Today I Will Make Bread.

I won’t worry about my grown children,
or think about why I ache when I think of them.

Today I bake. 
Inhale the frothy smell of yeast rising like magic.
Throw the dough on to the board, flour filling the air with clouds.
Wipe my hands on my apron then
put my shoulder into it,
Kneading. Kneading. Kneading. 

My mother would kiss the dough and tell me as she formed it into buns, “Like babies’ bums”.
When I close my eyes I’m in her kitchen.

The smell of baking filling the house.

And then the timer chimes and I wait like a child,
impatient for the bread to cool:
My own mother now,
my own child.

The Moon

I find writing excruciatingly difficult but it feels so good when I stop. And just having someone take the time to read something I’ve written thoughtfully is huge for me.

The idea of making enough money to live on from my writing is like comparing me, stumbling along with my bundle buggy to the grocery store, to an astronaut in a rocket shooting for the moon.

HOWEVER, I don’t think there is an astronaut who doesn’t see the same moon as I see when I am happy to sit by my window and stare at it.

This is the Last Day of April is Poetry Month!

I sat “virtually” with the sangha last night. It’s becoming a regular Wednesday night   thing with the Oak tree in the Garden.

A “sangha” is a gathering of Zen practitioners.

I am finding myself slipping in to some very dark places, and not the actual ones that  I should, like the one under the stairs that could use some cleaning and reorganizing. Instead I am slipping into a place where I get lost in thoughts that propagate really paralyzing inertia and despair.

It is good to commit to practicing with others. I doesn’t matter the context. The important thing is to just sit practicing Zazen.  Which is the context of ‘NO CONTEXT’, (forget about getting your intellect around that!)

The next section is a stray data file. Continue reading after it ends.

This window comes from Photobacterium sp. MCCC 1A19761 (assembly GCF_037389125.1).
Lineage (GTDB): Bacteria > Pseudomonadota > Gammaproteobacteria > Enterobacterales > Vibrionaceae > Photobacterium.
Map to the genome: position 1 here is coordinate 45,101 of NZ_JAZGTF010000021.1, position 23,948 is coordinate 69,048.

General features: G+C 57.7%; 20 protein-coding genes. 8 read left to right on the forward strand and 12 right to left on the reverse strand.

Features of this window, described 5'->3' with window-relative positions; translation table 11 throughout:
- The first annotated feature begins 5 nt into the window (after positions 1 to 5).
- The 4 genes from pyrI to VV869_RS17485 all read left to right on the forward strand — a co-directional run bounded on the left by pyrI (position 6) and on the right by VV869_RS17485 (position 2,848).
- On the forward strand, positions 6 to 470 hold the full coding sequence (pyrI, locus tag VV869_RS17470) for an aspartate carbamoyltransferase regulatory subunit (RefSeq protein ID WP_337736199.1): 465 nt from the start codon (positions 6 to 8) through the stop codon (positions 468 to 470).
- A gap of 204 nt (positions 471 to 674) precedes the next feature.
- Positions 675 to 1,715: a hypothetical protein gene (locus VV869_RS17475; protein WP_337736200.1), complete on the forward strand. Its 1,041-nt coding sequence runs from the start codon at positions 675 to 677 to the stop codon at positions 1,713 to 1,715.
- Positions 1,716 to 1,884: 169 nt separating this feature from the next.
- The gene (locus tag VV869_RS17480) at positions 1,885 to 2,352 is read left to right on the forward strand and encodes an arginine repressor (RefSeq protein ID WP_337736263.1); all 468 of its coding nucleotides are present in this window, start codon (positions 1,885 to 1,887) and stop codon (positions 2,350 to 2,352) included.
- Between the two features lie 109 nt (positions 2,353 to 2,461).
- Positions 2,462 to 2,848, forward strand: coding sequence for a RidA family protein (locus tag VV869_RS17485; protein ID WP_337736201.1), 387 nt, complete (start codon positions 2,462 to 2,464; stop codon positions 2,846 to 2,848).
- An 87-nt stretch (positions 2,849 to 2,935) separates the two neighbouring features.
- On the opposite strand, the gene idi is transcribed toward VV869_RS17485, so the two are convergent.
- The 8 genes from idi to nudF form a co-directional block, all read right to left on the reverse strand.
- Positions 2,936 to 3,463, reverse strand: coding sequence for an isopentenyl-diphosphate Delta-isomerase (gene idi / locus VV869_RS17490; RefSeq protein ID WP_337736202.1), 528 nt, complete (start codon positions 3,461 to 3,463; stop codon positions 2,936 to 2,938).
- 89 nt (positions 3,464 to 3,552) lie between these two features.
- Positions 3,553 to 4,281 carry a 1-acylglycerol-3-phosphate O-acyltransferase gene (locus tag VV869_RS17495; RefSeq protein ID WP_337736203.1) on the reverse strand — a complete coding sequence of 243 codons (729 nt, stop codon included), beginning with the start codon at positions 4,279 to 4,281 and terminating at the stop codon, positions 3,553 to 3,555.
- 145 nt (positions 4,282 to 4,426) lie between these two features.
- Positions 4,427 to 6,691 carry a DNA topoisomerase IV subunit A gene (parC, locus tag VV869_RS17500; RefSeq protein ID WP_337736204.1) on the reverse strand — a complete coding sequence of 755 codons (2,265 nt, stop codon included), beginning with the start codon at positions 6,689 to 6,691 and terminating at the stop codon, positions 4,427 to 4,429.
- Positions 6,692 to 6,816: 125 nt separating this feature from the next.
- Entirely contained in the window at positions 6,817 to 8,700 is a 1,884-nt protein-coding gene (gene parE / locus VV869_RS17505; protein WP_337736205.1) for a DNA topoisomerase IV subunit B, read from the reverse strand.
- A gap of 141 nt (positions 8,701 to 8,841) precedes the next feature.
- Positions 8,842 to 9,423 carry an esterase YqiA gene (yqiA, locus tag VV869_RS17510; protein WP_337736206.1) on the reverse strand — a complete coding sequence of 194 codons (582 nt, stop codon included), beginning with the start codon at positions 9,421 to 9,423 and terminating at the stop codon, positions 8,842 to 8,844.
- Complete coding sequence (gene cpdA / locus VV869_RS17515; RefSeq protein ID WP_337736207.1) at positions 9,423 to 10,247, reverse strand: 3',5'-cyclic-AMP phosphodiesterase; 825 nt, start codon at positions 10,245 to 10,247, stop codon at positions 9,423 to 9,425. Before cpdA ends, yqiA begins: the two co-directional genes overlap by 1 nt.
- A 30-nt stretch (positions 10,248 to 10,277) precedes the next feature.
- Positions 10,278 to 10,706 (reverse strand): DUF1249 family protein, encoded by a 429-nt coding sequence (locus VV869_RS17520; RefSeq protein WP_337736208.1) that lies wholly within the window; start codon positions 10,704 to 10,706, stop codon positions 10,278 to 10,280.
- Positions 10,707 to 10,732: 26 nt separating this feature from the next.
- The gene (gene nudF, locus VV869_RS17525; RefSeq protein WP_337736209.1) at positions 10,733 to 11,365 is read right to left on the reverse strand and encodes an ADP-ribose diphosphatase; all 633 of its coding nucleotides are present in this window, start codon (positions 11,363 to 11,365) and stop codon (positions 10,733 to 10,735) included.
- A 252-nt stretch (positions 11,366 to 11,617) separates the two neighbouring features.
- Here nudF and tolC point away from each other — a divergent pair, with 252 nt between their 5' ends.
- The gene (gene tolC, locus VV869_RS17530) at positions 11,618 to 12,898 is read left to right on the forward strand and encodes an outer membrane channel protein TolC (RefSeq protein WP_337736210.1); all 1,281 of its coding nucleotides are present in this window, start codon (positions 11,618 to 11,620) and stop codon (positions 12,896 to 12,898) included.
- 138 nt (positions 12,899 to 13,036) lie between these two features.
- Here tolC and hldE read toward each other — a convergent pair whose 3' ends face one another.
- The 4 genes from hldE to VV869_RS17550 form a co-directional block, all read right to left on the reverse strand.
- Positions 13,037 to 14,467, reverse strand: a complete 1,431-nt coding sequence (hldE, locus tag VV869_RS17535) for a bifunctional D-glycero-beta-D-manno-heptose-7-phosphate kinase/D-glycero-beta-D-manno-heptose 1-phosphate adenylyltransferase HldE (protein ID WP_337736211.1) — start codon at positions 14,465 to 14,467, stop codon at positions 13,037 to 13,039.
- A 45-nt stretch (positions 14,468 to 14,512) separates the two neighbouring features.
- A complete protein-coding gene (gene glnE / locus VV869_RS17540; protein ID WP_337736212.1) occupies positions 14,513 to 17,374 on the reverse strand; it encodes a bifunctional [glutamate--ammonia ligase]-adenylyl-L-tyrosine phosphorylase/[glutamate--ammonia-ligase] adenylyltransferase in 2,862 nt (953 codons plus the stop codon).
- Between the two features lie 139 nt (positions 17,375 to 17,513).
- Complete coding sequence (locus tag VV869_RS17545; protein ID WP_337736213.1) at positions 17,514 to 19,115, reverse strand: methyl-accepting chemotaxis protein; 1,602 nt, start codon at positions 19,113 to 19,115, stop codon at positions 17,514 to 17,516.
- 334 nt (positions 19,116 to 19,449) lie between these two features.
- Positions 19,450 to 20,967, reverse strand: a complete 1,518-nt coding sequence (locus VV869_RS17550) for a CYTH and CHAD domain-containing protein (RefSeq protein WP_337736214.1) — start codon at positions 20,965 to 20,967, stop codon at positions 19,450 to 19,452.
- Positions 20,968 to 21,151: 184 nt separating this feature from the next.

I’ve done a lot of sitting lately, lounging actually.

But sitting Zazen we gradually gain (or regain, again and again) the ability to see thoughts arise and dissipate.  We learn how to return to this breath and this moment.

And you can also clean out the space under the stairs this way, although, dust bunnies, spiders…that homemade mask is going to come in handy.

Here is one last poem for the month, rewritten.

Sadness Haiku

Awakening
the jeweled dew glistens
in the morning light.dew-on-grass-janet-rockburn

 

 

April is a Poem a Day Month!

Smack Between the Eyes
Where do we put the poems
as hard as stones and as fragile as robin's eggs?
Do we nestle them in skulls
laid in tidy rows 
or do we push them
with bulldozers into mass graves?
And all the poems written,
shitting 
like dust mites under the furniture,
gnawing 
like rats in the middle ages,
dealing 
like brokers on Bay Street,
growing 
like multiple embryos
in Reality Television wombs
--what do we do with them?

While waiting in a bus shack
I had my nose twisted by this Haiku:

asleep on the ground 
motherless, a baby fawn,
no, I mean a poem.

This one I retrieved and rewrote, finally understanding the answer.

This is not new except in its present form. I am afraid if you compare writing poems to making bread I’d say mine is never actually past the “I’ve got the ingredients!” stage.

Grandchild

I feel so old
my skin hangs on dried bones,
the blush
on my younger face
I remember like a poem
And I have survived
and found a peace that I call home
though sometimes now, it feels like a prison.

I saw the moon in the sky this morning.
and it changed the tide.
like you it seemed to appear without warning
and like you, it changed my mind.
because Love is a catalist
not a cure.
It comes unexpectantly.
It makes us dare
the whirlwind.

So for you
I crack open and release
my fluttering heart
and
toss it in the sea,
and play in the breaking waves of your laughter,
and rest in eddies
of your sleeping breath.